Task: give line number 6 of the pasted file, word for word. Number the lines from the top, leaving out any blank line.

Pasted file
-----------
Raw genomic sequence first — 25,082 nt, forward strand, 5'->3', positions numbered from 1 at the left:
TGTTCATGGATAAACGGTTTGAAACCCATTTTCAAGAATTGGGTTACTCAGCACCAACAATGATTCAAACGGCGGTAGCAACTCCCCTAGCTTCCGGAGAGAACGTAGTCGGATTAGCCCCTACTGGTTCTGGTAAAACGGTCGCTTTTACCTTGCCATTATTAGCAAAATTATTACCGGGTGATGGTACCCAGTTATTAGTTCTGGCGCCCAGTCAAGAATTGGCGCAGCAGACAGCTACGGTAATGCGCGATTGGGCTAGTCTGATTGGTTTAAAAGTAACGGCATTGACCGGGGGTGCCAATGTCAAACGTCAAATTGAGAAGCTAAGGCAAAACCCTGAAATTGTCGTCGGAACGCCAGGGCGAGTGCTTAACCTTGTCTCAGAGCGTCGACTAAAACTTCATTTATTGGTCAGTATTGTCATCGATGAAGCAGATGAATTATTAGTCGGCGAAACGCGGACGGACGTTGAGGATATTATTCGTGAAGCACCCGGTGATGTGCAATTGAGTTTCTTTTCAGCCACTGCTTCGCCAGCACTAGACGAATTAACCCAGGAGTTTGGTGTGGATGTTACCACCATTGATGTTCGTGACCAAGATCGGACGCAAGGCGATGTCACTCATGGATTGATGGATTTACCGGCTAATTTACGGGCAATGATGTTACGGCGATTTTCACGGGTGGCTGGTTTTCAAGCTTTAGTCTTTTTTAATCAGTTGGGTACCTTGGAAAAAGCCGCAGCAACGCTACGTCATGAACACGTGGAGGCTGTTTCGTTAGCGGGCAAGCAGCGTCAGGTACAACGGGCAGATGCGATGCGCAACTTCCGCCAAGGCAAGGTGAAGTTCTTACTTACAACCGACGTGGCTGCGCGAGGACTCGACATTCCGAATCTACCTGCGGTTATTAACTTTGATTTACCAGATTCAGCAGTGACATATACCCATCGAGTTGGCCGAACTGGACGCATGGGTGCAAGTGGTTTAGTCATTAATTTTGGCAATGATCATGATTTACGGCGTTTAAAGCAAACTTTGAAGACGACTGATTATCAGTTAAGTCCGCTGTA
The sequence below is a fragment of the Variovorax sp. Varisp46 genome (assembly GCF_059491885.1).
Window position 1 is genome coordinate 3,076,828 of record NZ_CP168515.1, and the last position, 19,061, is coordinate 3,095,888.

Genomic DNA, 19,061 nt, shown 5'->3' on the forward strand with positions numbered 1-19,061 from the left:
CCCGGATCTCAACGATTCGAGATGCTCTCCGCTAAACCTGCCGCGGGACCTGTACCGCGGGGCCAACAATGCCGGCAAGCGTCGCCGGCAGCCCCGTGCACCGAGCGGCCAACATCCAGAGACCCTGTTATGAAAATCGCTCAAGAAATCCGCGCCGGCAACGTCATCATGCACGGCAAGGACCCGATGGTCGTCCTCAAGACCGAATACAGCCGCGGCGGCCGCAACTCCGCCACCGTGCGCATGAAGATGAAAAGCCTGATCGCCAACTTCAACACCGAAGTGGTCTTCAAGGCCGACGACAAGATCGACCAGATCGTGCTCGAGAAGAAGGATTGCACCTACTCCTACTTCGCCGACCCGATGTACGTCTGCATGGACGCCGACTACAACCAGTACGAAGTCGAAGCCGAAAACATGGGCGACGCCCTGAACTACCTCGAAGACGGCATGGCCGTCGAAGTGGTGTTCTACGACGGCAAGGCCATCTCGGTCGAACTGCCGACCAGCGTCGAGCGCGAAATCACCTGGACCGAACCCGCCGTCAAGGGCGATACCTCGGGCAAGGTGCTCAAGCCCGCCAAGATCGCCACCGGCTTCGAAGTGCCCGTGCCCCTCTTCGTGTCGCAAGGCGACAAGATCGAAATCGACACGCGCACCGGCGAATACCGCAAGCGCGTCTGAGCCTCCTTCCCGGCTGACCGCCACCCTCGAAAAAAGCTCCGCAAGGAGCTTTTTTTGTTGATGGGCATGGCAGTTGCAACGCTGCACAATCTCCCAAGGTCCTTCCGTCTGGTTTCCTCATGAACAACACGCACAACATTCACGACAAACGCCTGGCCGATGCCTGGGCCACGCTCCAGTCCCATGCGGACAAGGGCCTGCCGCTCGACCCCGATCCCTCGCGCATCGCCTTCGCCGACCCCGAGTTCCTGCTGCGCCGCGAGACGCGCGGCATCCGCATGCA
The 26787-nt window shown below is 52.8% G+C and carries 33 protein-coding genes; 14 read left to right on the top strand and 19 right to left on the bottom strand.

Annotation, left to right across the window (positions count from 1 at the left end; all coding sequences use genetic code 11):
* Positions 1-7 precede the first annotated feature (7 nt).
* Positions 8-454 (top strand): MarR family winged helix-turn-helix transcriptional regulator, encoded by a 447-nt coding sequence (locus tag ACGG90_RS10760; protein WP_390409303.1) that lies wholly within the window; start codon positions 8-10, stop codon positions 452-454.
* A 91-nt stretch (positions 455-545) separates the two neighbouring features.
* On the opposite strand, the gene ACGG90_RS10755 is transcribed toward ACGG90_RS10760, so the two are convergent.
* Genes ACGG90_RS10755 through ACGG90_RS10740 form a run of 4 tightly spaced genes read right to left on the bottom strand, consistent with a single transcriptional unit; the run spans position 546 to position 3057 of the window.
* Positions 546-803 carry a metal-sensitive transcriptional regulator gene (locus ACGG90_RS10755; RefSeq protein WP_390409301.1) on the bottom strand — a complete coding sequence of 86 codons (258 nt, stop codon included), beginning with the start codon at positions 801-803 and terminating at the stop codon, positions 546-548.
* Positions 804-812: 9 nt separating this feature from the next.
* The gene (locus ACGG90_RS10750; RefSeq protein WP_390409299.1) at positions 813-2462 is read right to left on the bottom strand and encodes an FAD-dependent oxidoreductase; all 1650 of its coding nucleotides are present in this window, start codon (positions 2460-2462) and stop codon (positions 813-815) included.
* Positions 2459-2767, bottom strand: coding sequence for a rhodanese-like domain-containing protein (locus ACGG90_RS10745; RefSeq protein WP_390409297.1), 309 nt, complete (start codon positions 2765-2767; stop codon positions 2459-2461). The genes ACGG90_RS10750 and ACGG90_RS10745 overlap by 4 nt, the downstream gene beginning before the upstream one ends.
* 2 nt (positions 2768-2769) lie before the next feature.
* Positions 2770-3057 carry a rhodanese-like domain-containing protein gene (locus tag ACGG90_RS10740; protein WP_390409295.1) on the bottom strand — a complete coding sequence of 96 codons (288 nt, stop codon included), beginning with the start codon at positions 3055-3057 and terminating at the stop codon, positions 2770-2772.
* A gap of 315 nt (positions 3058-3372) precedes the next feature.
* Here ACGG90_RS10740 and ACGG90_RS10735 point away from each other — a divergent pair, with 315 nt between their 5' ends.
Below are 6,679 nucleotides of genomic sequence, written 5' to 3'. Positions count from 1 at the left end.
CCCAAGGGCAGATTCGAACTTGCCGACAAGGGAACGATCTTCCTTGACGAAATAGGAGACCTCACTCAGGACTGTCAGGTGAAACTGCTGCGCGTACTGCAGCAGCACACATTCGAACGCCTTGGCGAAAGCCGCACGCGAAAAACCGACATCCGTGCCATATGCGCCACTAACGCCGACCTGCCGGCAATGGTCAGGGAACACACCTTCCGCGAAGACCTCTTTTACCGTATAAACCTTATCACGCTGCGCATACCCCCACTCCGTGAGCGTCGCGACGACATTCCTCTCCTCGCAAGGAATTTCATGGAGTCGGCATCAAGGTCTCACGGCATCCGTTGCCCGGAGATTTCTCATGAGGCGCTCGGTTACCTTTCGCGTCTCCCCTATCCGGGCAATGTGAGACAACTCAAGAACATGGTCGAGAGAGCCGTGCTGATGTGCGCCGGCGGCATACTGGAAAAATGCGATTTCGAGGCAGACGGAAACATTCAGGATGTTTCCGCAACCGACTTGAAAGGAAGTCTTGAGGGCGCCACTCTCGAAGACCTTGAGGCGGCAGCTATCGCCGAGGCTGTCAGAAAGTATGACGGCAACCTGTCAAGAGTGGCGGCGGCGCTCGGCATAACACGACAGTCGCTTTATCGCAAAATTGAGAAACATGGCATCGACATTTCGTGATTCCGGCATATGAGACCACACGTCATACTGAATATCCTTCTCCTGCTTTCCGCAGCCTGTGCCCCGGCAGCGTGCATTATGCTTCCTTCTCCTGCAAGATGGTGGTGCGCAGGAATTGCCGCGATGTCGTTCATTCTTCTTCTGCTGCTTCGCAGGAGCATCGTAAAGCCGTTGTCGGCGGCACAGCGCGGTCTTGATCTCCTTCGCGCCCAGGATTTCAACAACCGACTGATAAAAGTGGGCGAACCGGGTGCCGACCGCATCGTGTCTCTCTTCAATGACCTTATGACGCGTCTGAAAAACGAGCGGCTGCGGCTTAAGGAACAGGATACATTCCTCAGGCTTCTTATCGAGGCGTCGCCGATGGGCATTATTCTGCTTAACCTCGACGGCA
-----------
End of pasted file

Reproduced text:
CCCGGATCTCAACGATTCGAGATGCTCTCCGCTAAACCTGCCGCGGGACCTGTACCGCGGGGCCAACAATGCCGGCAAGCGTCGCCGGCAGCCCCGTGCACCGAGCGGCCAACATCCAGAGACCCTGTTATGAAAATCGCTCAAGAAATCCGCGCCGGCAACGTCATCATGCACGGCAAGGACCCGATGGTCGTCCTCAAGACCGAATACAGCCGCGGCGGCCGCAACTCCGCCACCGTGCGCATGAAGATGAAAAGCCTGATCGCCAACTTCAACACCGAAGTGGTCTTCAAGGCCGACGACAAGATCGACCAGATCGTGCTCGAGAAGAAGGATTGCACCTACTCCTACTTCGCCGACCCGATGTACGTCTGCATGGACGCCGACTACAACCAGTACGAAGTCGAAGCCGAAAACATGGGCGACGCCCTGAACTACCTCGAAGACGGCATGGCCGTCGAAGTGGTGTTCTACGACGGCAAGGCCATCTCGGTCGAACTGCCGACCAGCGTCGAGCGCGAAATCACCTGGACCGAACCCGCCGTCAAGGGCGATACCTCGGGCAAGGTGCTCAAGCCCGCCAAGATCGCCACCGGCTTCGAAGTGCCCGTGCCCCTCTTCGTGTCGCAAGGCGACAAGATCGAAATCGACACGCGCACCGGCGAATACCGCAAGCGCGTCTGAGCCTCCTTCCCGGCTGACCGCCACCCTCGAAAAAAGCTCCGCAAGGAGCTTTTTTTGTTGATGGGCATGGCAGTTGCAACGCTGCACAATCTCCCAAGGTCCTTCCGTCTGGTTTCCTCATGAACAACACGCACAACATTCACGACAAACGCCTGGCCGATGCCTGGGCCACGCTCCAGTCCCATGCGGACAAGGGCCTGCCGCTCGACCCCGATCCCTCGCGCATCGCCTTCGCCGACCCCGAGTTCCTGCTGCGCCGCGAGACGCGCGGCATCCGCATGCA